Japanese automakers prefer staying in Mexico

Japanese automakers prefer staying in Mexico

MEXICO – According to the Japanese news portal Asian Nikkei Review, "Japan's automakers are choosing to maintain operations in Mexico and pay Mexican workers more or even just pay fees," contrary to what Donald Trump hoped to achieve with the USMCA, attracting such manufacturing sites back to a preference for the United States.

The USMCA apparently restored a level playing field between the United States, Canada and Mexico to attract investment, especially now that 40% or more of auto parts are required to be manufactured by workers who are paid at least US$16 an hour to avoid paying tariffs in the region.

President Donald Trump believed that this would prompt automakers such as Toyota, Honda, Mazda or Nissan to relocate their operations or at least their production in the United States, which generally has salaries that meet the new standards.

But Mexico has other things in its favor: one of the main ones is how expensive it is to move production, especially when plants located in Mexico have proven to have a high degree of efficiency and quality. For example, Nissan has its most efficient plant outside Japan in Mexico, in the Nissan A1 and A2 duo in Aguascalientes.

Another component manufacturer, Nuevo Leon-based Piolax, will increase the hourly wage at its Mexican plant to US$16 over the course of the second half of the year, according to the Nikkei report. The company is installing robots to increase its degree of automation and mitigate rising labor costs, President Yukihiko Shimazu said in a statement.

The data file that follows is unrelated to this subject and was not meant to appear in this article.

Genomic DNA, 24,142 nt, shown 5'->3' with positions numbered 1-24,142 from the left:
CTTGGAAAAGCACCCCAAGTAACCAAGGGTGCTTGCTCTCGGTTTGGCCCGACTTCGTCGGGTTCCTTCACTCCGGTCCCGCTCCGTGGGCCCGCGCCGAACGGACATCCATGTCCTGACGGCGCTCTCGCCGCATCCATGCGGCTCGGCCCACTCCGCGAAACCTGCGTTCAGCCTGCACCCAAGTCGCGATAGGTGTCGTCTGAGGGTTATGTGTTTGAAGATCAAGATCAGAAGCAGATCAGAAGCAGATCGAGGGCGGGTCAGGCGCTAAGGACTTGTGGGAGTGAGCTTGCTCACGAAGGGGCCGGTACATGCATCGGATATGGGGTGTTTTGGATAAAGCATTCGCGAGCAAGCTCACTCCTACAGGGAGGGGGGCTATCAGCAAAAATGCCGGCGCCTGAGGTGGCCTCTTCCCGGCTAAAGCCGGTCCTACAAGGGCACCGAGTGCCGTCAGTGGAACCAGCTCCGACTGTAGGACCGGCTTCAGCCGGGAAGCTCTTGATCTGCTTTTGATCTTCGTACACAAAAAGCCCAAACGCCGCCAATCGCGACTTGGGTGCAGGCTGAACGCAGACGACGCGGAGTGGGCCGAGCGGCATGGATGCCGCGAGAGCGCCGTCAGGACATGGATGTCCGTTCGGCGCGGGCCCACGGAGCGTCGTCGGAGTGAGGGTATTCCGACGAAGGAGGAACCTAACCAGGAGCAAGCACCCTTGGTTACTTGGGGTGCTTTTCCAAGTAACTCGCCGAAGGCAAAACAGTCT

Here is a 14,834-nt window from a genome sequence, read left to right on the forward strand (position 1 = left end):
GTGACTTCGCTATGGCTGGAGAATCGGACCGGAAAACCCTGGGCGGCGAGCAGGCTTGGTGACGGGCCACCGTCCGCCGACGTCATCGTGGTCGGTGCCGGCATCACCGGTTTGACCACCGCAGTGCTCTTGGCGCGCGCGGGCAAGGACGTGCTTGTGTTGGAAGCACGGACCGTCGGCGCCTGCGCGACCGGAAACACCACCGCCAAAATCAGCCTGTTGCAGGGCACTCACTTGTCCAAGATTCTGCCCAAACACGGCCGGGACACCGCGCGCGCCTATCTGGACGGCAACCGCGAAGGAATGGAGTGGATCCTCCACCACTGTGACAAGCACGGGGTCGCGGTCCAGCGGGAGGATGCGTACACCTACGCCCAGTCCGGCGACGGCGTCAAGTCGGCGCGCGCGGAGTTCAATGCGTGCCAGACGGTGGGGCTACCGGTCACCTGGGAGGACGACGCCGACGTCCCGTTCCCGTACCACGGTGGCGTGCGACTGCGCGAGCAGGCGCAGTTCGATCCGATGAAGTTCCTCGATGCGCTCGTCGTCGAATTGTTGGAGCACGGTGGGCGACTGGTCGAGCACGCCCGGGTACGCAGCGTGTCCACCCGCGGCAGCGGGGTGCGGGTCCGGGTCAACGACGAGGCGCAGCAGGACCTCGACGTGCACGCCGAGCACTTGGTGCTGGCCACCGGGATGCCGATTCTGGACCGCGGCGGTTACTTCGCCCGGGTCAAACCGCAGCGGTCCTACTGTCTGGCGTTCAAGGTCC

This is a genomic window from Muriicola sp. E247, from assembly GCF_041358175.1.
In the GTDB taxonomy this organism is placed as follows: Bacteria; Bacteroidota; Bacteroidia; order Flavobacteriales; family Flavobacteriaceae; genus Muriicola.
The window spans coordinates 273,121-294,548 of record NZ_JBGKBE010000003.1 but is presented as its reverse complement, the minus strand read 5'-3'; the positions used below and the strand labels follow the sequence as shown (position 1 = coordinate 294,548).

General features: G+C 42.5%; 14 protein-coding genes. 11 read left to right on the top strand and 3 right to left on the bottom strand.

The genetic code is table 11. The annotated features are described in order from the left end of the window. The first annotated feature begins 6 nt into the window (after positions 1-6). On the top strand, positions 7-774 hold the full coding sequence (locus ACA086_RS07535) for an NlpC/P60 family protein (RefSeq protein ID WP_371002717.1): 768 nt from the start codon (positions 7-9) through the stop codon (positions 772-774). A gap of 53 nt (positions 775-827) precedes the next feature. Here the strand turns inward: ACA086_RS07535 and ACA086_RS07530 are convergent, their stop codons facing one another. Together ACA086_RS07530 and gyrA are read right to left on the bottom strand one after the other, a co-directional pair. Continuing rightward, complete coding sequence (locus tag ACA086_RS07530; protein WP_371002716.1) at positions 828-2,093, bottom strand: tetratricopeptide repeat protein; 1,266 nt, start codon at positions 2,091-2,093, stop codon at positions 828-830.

The COVID-19 pandemic also makes the already high cost of moving operations specifically to the United States too much amid a global economic crisis. On the contrary, taking operations from Asia or Europe to Mexico is cheaper and with a better prospect of return on investment in the medium term thanks to the economic opening of the T-MEC.

Manufacturers like Toyota, with two assembly plants in Mexico, have a special interest in increasing their local supply to avoid tariffs of up to 25% on their pick-ups, whose main market is in the United States.

The United States Automotive Research Center estimated that 13% to 24% of all cars sold in that country could contain tariffs if the regional content levels established in the USMCA are not reached. The costs of these tariffs could increase the price of vehicles from US$470 to US$2,200.

Source: Cluster Industrial